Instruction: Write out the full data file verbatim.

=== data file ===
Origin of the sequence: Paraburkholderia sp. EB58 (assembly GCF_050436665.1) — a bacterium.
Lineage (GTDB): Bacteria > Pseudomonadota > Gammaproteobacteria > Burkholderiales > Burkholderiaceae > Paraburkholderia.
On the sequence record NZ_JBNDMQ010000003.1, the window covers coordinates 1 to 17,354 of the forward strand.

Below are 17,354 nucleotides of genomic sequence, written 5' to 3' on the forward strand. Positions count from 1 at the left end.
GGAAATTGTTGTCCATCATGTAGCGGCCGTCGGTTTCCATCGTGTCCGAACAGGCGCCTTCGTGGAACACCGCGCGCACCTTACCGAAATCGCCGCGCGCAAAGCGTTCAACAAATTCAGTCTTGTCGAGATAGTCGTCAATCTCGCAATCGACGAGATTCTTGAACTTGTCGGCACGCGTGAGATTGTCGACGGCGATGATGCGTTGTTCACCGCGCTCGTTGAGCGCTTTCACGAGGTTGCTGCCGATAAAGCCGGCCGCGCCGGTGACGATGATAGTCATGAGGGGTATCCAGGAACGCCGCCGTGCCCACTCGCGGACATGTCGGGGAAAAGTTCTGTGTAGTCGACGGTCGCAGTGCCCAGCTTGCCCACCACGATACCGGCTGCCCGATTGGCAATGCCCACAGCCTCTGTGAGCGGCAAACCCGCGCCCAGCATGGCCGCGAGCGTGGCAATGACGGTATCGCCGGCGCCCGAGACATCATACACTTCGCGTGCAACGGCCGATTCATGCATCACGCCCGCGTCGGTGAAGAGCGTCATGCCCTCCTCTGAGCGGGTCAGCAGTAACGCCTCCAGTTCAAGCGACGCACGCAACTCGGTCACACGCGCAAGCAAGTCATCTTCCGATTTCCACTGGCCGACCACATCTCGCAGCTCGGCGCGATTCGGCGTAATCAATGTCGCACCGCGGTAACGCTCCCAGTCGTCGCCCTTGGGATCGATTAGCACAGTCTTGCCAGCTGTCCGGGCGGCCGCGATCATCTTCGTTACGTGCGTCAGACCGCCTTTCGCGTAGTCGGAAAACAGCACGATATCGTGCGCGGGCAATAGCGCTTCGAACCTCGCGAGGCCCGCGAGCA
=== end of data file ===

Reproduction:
Origin of the sequence: Paraburkholderia sp. EB58 (assembly GCF_050436665.1) — a bacterium.
Lineage (GTDB): Bacteria > Pseudomonadota > Gammaproteobacteria > Burkholderiales > Burkholderiaceae > Paraburkholderia.
On the sequence record NZ_JBNDMQ010000003.1, the window covers coordinates 1 to 17,354 of the forward strand.

Below are 17,354 nucleotides of genomic sequence, written 5' to 3' on the forward strand. Positions count from 1 at the left end.
GGAAATTGTTGTCCATCATGTAGCGGCCGTCGGTTTCCATCGTGTCCGAACAGGCGCCTTCGTGGAACACCGCGCGCACCTTACCGAAATCGCCGCGCGCAAAGCGTTCAACAAATTCAGTCTTGTCGAGATAGTCGTCAATCTCGCAATCGACGAGATTCTTGAACTTGTCGGCACGCGTGAGATTGTCGACGGCGATGATGCGTTGTTCACCGCGCTCGTTGAGCGCTTTCACGAGGTTGCTGCCGATAAAGCCGGCCGCGCCGGTGACGATGATAGTCATGAGGGGTATCCAGGAACGCCGCCGTGCCCACTCGCGGACATGTCGGGGAAAAGTTCTGTGTAGTCGACGGTCGCAGTGCCCAGCTTGCCCACCACGATACCGGCTGCCCGATTGGCAATGCCCACAGCCTCTGTGAGCGGCAAACCCGCGCCCAGCATGGCCGCGAGCGTGGCAATGACGGTATCGCCGGCGCCCGAGACATCATACACTTCGCGTGCAACGGCCGATTCATGCATCACGCCCGCGTCGGTGAAGAGCGTCATGCCCTCCTCTGAGCGGGTCAGCAGTAACGCCTCCAGTTCAAGCGACGCACGCAACTCGGTCACACGCGCAAGCAAGTCATCTTCCGATTTCCACTGGCCGACCACATCTCGCAGCTCGGCGCGATTCGGCGTAATCAATGTCGCACCGCGGTAACGCTCCCAGTCGTCGCCCTTGGGATCGATTAGCACAGTCTTGCCAGCTGTCCGGGCGGCCGCGATCATCTTCGTTACGTGCGTCAGACCGCCTTTCGCGTAGTCGGAAAACAGCACGATATCGTGCGCGGGCAATAGCGCTTCGAACCTCGCGAGGCCCGCGAGCA